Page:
Michael Nyman

Facing Goya

Facing Goya

Facing Goya

WarnerClassics 0927-45342-2
Length: 133:50

Craniometrist 1
Eugenicist/Art Critic 1
Winnie B?we, soprano

Craniometry Assistant 2
Art Critic 2
Genetic Research Doctor
Marie Angel, soprano

Art Banker/Widow
Hilary Summers, contralto

Craniometry Assistant 2
Eugenicist/Art Critic 3
Chief Executive of a Bio -Tech Company
Harry Nicoll, tenor

Craniometrist 2
Art Critic 4
Genetic Academic
Omar Ebrahim, baritone

Michael Nyman Band
Alexander Balanescu, violin (leader, Acts 1-3)
Gabrielle Lester violin (leader, Act 4)
Catherine Thompson, violin
Gillian Findlay, violin
Katherine Shave, violin
Catherine Musker, viola
Bruce White, viola
Anthony Hinnigan, cello
Roger Linley, double bass
Steven Williams, double bass
Martin Elliott, bass guitar
David Roach, soprano, alto sax
Simon Haram, soprano, alto sax
Andrew Findon, baritone sax, flute, alto flute, piccolo
Steven Sidwell, trumpet, flugelhorn
Nigel Gomm, trumpet, flugelhorn
David Lee, French horn
Nigel Barr, bass trombone, tuba, euphonium
Andrew Fawbert, bass trombone, tuba, euphonium
James Woodrow, electric guitar

conducted by Michael Nyman

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The Genesis Of Facing Goya

In both its musical and intellectual subject matter, Facing Goya has a complex history, stretching back to the mid 1980s. In 1985 the painter Paul Richards and I made the first TVproduced music/art video, The Kiss, an ‘operatic duet’ for Channel 4, sung by Anne Pigalle and Omar Ebrahim. The text was assembled from writings by 15th century Italian painters (from Michael Baxandall’s Painting and Experience in Fifteenth Century Italy (1972)) concerned with the revelation through facial expressions of inner feelings and character (one of the key themes of Facing Goya). A line like ‘The face shows indications of the nature of men, their vices and temperaments’ is crucial to both video and opera. (The recorded version, on The Kiss and Other Movements (Virgin) - with Dagmar Krause replacing Anne Pigalle - was released in 1985).

The second key source for Facing Goya arose accidentally out of my opera The Man who Mistook his Wife for a Hat (which is also concerned with body image). While I was finishing the opera in Italy in the summer of 1986, I discussed it with an Italian doctor who suggested that I move from the popular science of Oliver Sacks to that of Stephen Jay Gould, namely his Mismeasure of Man (1981) which introduced me to the theory and practice of 19th century ‘scientific racism’ which became the basis of the first part of the opera Vital Statistics, commissioned by the Endymion Ensemble for performance at the Donmar Warehouse in 1987. The text was written by Victoria Hardie with set design by Paul Richards.

If Facing Goya is marginally a ‘continuation’ of The Kiss, then it is directly a ‘grand opera’ reincarnation of Vital Statistics. Over a period of more than a decade Facing Goya accumulated and often rejected a vast range of ideas which seemed relevant and pertinent even though an opera was not necessarily the best container for such diverse issues as Aboriginal land rights, the Bosnian war, football, the reconstruction of human faces from skulls, and the Jewish (supposed) monodic tradition of composition which, in the hands of Schoenberg, was considered by racist critics to have betrayed the German harmonic tradition. (Discussed brilliantly by Alexander L. Ringer in Arnold Schoenberg: The Composer as Jew, 1990).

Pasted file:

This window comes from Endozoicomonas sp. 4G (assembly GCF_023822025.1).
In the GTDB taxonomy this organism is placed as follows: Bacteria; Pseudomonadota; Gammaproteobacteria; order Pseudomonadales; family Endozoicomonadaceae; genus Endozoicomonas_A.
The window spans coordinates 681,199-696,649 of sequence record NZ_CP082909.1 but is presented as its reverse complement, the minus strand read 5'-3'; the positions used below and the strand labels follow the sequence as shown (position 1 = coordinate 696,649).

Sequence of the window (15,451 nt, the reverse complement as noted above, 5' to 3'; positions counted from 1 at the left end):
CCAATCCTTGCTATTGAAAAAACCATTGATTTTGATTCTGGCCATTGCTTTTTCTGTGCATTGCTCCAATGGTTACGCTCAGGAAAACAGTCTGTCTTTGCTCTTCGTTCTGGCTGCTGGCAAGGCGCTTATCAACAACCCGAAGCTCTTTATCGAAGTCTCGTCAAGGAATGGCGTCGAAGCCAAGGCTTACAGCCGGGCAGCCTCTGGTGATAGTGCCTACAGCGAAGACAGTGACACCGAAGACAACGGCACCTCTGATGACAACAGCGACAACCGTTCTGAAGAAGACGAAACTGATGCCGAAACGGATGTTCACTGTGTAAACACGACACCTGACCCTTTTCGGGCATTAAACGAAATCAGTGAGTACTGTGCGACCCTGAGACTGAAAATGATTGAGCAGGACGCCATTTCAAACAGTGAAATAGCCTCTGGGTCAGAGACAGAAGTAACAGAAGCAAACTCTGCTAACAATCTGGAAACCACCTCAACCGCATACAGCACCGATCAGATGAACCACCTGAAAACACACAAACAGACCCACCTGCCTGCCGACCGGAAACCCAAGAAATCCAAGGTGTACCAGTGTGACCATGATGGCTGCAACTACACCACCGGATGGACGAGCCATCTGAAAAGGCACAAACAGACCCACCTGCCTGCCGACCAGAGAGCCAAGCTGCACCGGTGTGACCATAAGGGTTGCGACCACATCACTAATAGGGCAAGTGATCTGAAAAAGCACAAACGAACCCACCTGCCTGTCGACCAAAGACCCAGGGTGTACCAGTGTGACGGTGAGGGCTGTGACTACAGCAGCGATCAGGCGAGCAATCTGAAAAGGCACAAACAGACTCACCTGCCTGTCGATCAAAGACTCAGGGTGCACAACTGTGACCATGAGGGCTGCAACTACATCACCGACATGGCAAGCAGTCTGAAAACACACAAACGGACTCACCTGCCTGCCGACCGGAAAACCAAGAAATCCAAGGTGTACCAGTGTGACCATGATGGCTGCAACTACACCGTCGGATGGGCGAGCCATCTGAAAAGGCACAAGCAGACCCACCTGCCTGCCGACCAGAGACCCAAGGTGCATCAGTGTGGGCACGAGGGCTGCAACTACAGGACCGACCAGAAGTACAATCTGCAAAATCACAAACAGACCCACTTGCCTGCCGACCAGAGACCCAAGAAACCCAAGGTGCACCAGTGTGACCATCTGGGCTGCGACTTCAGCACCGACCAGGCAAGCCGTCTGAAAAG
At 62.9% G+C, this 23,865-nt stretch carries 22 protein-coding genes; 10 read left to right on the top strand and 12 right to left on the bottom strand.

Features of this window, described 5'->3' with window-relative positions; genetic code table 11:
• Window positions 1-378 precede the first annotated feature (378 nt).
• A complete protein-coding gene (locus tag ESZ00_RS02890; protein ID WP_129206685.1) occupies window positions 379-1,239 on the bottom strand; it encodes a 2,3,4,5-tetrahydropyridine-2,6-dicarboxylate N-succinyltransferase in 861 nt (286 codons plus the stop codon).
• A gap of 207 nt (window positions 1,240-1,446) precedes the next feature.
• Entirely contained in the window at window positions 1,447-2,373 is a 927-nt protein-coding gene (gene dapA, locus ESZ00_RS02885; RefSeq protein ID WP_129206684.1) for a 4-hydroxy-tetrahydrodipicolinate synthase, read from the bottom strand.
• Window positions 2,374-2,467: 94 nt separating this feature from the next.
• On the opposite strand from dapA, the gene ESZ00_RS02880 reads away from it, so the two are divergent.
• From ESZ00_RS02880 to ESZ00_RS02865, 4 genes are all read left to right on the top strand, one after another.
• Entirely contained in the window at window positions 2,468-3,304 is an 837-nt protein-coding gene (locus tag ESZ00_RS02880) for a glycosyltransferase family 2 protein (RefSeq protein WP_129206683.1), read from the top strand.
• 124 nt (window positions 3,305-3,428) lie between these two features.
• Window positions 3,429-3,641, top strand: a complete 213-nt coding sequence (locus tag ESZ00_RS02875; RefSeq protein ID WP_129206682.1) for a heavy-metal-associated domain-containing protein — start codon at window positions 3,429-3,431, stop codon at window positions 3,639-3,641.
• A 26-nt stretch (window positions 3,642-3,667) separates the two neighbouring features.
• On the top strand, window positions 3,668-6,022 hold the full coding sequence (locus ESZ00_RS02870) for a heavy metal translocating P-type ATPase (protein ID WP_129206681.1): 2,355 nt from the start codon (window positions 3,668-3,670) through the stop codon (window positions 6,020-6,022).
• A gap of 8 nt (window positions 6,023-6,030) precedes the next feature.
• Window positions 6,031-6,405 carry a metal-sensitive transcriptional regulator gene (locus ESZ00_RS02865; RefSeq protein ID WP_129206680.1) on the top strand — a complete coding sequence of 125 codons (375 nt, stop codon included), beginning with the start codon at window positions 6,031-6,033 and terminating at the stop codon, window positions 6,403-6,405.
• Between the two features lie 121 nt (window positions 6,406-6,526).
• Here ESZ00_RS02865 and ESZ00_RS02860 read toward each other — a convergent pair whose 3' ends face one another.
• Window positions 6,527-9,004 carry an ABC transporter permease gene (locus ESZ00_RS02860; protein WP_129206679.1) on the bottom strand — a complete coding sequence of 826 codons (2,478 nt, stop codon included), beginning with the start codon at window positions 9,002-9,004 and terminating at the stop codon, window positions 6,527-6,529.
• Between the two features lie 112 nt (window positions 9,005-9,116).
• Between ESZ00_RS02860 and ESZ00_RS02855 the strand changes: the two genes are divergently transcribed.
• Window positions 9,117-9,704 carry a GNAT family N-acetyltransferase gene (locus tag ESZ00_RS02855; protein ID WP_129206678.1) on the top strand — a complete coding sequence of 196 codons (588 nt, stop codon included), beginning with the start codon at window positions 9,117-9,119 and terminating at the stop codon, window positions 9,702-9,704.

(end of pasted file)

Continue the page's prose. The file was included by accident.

But at some point, Goya himself wandered into these debates about race, class, criminality, eugenics, Aryanism, DNA, cloning, thanks to an article in the Financial Times which revealed that when Goya’s coffin was opened it was found that his skull was missing. This (again chance) discovery helped to define and give some purpose to all this scientific speculation by providing Victoria Hardie and me with a potential narrative thread on which to hang our ‘research material’. The skulls were already being measured in Vital Statistics, and there seemed no reason why Goya’s should not be amongst them.

And as I show in my liner notes to The Man who Mistook his Wife for a Hat (CBS) certain other accidents do seem to validate, or I interpret them as validating, certain bizarre choices of operatic subject matter. In the case of Facing Goya these relate to films for which I have composed the soundtrack - in Volker Schl?ndorff’s Der Unhold (The Ogre, 1996) there is a chilling scene where a young schoolboy has his facial features measured to determine whether he was a pure Aryan or a member of an ‘inferior’ race. And, selfevidently, Andrew Niccol’s Gattaca (1999), which has a concluding title card “There is no gene for the human spirit”, and deals with designer babies and a genetic underclass, happened to synchronise completely with our preoccupations with Facing Goya and having created the ‘musical language’ of the genome, there seemed no reason not to refer to this language at appropiate points in the opera.

Michael Nyman


The opera is in four acts. It dramatises the various attempts, in the past and the present, to measure, isolate and then to own the power of artistic genius. It sets the context for such attempts in the real world of theories and practices which differentiate between ‘higher’ and ‘lower’ races, and in the making of a scientific object where there was once a living subject. Act 4 conveys ways in which such objectification and precise measuring and tracking lead to commercial corruption. Cloned artists could never be more than shadows of invention. The world should world remain determined by chance and true feeling rather than planned exploitation and scientific selfadvancement.